LUMIOSE CITY — Professor Augustine Sycamore, the now-infamous pokémon scientist and leading expert on Mega Evolution, has been acquitted of all criminal charges.
It will likely be remembered as the trial of the century.
When he made his first public appearance in a court room following his arrest, not even The Great Alakazam could have predicted the high drama that would follow.
It was eight long months ago and with a shock that the world was introduced to Professor Sycamore. He entered our lives wearing shackles and a canary yellow jumpsuit. He looked sad and serious but also calm and comfortable. He also spoke quietly but clearly when he declared his plea, “Not Guilty,” to the court.
Then, shortly after, he was everywhere. Professor Sycamore was called visionary. His work on special evolutions and with Mega Stones was the state of the art. He was also young, tall, lean and handsome with a breeze of long black hair hanging over symmetrical, gunmetal grey eyes. People said that if he hadn’t been a scientist, he should have been a model. Online fan clubs sprang up overnight.
We also heard the disturbing charges over and over. A mad scientist, he was called by his accusers. A man obsessed with power and a doctor who had no regard for the well-being of pokémon. A butcher. A wolf in sheep’s clothing.
To illustrate for the jury the man who stood accused before them, the prosecution summoned panoply of figures from Sycamore’s past – former assistants, colleagues, and even lovers – to weave the narrative portrait of a cold, obsessive narcissist who saw himself as an exception to the rules of law and society and viewed others only as obstacles or conquests.
“’There is no right or wrong,’ he would always say,” testified one of Sycamore’s former assistants. “Only ahead or behind. Evolution moves in only one direction.”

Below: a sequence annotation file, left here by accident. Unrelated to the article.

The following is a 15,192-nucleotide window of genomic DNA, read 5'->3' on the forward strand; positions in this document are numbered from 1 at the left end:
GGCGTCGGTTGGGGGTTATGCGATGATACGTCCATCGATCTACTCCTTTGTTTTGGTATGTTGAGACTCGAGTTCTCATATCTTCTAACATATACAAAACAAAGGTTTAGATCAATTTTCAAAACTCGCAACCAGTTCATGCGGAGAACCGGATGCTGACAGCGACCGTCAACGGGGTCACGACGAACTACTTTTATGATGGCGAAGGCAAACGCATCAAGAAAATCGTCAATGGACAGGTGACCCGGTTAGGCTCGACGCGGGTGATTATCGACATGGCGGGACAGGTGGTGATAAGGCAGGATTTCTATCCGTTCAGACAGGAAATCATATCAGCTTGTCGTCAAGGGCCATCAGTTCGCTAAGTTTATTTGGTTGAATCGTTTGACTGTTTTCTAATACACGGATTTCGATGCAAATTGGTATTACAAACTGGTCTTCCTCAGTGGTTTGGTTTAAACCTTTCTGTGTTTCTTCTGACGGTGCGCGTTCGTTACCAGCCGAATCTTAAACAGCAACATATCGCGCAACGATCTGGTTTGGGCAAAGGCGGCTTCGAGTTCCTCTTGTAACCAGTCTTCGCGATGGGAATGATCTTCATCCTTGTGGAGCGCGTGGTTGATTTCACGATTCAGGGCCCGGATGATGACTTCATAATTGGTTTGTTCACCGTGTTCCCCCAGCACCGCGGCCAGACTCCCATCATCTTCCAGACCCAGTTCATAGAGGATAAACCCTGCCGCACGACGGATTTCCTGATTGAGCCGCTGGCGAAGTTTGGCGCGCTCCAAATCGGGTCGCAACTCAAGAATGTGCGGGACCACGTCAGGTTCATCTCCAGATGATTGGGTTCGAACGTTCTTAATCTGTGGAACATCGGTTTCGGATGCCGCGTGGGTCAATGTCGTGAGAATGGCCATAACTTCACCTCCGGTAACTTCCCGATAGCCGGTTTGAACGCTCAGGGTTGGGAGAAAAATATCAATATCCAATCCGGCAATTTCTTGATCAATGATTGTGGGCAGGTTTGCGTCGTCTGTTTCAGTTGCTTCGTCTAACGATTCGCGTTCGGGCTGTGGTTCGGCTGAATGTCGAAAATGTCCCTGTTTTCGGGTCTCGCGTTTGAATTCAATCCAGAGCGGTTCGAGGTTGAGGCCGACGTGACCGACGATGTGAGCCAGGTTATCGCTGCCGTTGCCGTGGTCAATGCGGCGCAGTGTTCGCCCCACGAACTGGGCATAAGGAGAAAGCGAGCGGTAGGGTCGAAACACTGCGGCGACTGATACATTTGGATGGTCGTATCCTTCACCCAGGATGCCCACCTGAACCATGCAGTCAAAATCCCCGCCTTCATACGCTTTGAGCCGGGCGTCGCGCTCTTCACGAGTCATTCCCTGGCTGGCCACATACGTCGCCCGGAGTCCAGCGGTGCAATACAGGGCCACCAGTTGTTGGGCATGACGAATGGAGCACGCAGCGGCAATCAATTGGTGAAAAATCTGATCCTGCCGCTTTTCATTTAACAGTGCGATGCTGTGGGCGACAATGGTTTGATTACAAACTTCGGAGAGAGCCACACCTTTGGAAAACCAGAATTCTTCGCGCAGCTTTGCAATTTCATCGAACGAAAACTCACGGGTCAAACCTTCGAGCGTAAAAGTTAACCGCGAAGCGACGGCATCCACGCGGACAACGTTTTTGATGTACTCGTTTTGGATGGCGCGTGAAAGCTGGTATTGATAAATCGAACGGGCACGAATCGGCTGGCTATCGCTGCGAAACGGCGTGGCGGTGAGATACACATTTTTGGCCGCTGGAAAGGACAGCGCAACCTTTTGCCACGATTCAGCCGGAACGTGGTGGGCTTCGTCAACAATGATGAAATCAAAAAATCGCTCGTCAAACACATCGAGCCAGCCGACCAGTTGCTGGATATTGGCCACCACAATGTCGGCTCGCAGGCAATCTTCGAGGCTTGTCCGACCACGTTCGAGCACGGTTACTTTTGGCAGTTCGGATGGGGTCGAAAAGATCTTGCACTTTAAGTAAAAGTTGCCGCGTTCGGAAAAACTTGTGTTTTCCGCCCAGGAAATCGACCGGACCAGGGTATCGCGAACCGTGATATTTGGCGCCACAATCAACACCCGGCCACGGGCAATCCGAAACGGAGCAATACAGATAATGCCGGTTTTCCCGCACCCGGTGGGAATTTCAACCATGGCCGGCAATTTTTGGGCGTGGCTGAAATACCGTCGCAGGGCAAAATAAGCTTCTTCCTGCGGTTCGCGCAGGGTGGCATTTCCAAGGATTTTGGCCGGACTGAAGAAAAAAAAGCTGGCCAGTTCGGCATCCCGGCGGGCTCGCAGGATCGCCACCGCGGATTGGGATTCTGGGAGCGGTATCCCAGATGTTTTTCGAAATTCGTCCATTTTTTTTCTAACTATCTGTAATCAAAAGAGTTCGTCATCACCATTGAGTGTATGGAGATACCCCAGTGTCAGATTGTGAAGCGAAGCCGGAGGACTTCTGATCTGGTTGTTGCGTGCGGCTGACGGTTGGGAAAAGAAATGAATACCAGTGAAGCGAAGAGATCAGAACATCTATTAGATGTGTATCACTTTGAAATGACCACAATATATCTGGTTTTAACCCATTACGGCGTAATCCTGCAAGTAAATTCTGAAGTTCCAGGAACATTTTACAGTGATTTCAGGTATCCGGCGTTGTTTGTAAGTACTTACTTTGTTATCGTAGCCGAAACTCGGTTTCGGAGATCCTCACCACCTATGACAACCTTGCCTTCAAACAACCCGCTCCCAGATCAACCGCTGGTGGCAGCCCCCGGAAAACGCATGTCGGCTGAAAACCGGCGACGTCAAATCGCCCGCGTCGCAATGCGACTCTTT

His defense team told a very different story: they spoke of a teacher and a mentor and a passionate researcher who loved pokémon and had committed his life to learning about how they grow. His experiments on evolution strictly followed all medical and ethical guidelines. He also methodically documented his procedures and findings and submitted his work to the scrutiny of the scientific community.
“He was a role model, a person who held himself to the highest ethical standards as a scientist,” said a colleague.
As Sycamore’s trial went on, it became increasingly theatric – a soap opera marked by postponements, multiple juror dismissals, attorney changes, allegations of jury tampering, witness intimidation, days in which cameras were barred from the court room, and all around tight security.
Prosecutors focused intensely on the testimony of former assistants who provided graphic accounts of observing Sycamore’s private experiments and their aftermath.
“Sycamore was splicing genes left and right for his mega evolution experiments,” recounted a former, long-time assistant. “He was trying to force evolutions that the mainstream community had dismissed a long time ago as failures. Those pokémon were dying horribly, but he just kept breeding more to replace the dead ones.”
Sycamore’s legal team constantly revisited the core theme of their defense: there was no physical evidence found of Sycamore’s allegedly illegal experiments.
“Where are the piles of dead pokémon you’ve heard witnesses for the prosecution talk about? We have no pictures, no DNA – nothing but circumstantial evidence about missing supplies and some seriously questionable eyewitness accounts.”
The prosecution responded by pointing out that much of the evidence appeared to have been destroyed in an unsolved break-in and theft believed to have been perpetrated by the criminal organization Team Flare and its mysterious leader, Lysandre.
On the stand himself, Sycamore was masterful. He was practiced, respectful, occasionally professorial, and fond of reminiscing about the many young trainers he had helped to start on their exciting journey into the world of pokémon.
“Pokémon are still great and exciting mysteries,” said Sycamore. “We will never know everything about them, but we should never stop loving them and trying to learn.”
Following his acquittal, Professor Augustine Sycamore was fully released from custody and escorted by police to his Central Kalos home.